If you were talking to someone whose organization is considering LastPass Enterprise, what would you say?
How would you rate it and why? Any other tips or advice?
I am satisfied with all aspects of LastPass expect that the changes are not immediately synced to the users. If you are over one thousand employees, I am not sure if you should use LastPass. If you have less then I would recommend this solution. I would rate this solution an eight out of ten.
On a scale of one to ten, I would rate LastPass either an eight or a nine because it's beneficial for us and it checked all the security audit boxes. We are talking about substantial organizations here. If you're tiny, then you can get away with a more straightforward setup.
I would recommend this product to a colleague or a coworker, either within the company or at a different company. This is based on how easy it is to use, and that the subscription is a fair price. I would rate this solution a seven out of ten.
I have known LastPass for so long that it feels natural. That said, I have some advice with respect to using it. First, it has to be secured with a security key. Next, ensure that you master the password sharing features. Finally, I suggest disabling the form fields because it tends to over-interpret what it should be doing. I prefer to have more control than that. The secure notes feature is very important, so be sure to familiarize yourself with it. I would rate this product eight and a half out of ten.
I would advise someone considering this or a similar solution to look at all of the key functionalities and see what you really need. If you're a small organization looking for a solution that will work but may not have the bells and whistles, LastPass is definitely for you. If you're a bigger organization and you want a lot more functionality and the bells and whistles, if you are willing to pay for it you can get it. It's really what suits you as an organization. You just need to determine what your functionality is and you go with that solution, because if I was a smaller organization we definitely would stick with LastPass. It does the job. I would rate LastPass an eight out of ten. It's a good product. There are a few little functionality improvements that could raise it to that next level.
Make sure you have two-factor authentication enabled. Not everyone in the company uses LastPass because a license is required. We have half to two-thirds of the company on it. The people on the company primarily using it are either in IT or production operations. We are SOC 2 compliant. Thus, we have to be able to demonstrate that we are pretty well locked down. We don't need staff to maintain it. The two biggest things with it are ordering more licenses and rotating passwords when someone leaves the organization. Most important criteria when selecting a vendor: * SOC 2 compliance * Uptime * SLAs * Terms of service * Indemnity * Functionality.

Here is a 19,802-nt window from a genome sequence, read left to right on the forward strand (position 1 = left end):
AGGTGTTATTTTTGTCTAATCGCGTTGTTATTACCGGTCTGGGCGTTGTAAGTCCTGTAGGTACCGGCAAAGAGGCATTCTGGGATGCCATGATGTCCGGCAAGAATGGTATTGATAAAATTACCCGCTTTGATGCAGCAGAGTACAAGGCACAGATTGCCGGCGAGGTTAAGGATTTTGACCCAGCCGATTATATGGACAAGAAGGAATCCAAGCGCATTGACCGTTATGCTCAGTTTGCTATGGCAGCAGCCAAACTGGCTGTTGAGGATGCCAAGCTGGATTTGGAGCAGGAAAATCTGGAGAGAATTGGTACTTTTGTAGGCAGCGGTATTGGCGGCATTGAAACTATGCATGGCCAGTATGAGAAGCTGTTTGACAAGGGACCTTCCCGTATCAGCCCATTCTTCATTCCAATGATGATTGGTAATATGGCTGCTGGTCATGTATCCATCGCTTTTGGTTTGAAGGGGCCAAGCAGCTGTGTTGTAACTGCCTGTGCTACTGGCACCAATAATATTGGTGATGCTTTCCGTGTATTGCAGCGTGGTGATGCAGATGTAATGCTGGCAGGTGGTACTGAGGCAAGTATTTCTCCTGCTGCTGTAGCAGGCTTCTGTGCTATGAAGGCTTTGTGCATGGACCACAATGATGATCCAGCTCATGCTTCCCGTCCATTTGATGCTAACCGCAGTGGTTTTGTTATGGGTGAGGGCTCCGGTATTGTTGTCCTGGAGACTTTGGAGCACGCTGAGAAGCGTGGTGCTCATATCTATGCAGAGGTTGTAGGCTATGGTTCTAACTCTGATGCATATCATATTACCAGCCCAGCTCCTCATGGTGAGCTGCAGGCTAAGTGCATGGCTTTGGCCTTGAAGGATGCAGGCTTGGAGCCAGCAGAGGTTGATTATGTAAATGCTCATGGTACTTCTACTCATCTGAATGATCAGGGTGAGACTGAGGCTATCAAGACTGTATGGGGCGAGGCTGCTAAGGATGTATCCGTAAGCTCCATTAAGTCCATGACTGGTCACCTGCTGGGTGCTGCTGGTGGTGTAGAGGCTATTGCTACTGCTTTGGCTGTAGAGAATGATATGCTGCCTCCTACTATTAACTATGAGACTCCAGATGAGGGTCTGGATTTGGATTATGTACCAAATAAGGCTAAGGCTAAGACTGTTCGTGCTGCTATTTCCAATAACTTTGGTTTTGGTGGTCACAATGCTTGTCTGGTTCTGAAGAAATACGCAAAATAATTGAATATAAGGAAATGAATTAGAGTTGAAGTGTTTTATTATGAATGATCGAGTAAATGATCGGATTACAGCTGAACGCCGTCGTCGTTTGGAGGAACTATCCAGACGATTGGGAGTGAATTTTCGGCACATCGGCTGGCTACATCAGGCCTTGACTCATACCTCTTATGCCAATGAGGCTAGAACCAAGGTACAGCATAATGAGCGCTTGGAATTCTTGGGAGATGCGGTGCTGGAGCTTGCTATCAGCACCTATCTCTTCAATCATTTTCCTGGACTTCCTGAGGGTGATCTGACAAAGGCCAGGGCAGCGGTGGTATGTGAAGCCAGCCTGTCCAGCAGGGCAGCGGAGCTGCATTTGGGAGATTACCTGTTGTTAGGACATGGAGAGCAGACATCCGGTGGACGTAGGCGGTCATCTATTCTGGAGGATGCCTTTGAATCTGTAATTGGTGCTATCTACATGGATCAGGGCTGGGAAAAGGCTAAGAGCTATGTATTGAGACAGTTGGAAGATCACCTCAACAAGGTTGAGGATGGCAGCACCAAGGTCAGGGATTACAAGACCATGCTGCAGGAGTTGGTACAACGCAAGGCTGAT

If you're looking for a password management solution that can hold your passwords and share passwords among employees, one that is cloud-based - and even without the internet you can still access passwords - and if you need a solution that that has the best price for the best product, LastPass is the one. But if you're a person who works in IT who wants to put passwords in privileged accounts and manage them with automation and everything that an enterprise password manager is required to do, LastPass is not the solution for you. You have to search for something else. In our organization, the roles of the LastPass users are just below executive level. Their decisions, and what they do, can influence the company. They manage LastPass themselves. In the Sharing Center is the Shared folder. If somebody is going to change a password, they need permission to do so. In our case, they all have permission to change a password. If a password is changed, it's changed. That's it. I don't really see the need for a person to maintain LastPass. The two main reasons my company cannot move to LastPass are because of the synchronization issue and the poor communication. I rate LastPass at eight out of ten. It offers everything you need for a password management solution. The con that makes it less than a ten is the communication with support and sales. Normally, you just contact sales at a company and you can reach them easily, to start gathering information, to talk with them about your plan and, sometimes, to get a demo, based on your plan. I didn't have that with LastPass.
The big pro is it was one of the only ones, when I looked two years ago, that had the ability to hide passwords and autofill them, from different users. That's the big feature we've needed. That's why we went with LastPass. I would rate it about seven out of 10. It has a lot of good features. But being the most expensive on the market definitely does not make it the best of the best, or the prime. If it had the best features and the best price, or a competitive price, it would be great. But LastPass is now probably the most expensive enterprise password manager on the market, so it's hard to give it a higher rating. But it does have a lot of good features.
You should make sure you know what you are doing before you sync with AD, or you could have a mess on your hands to clean up.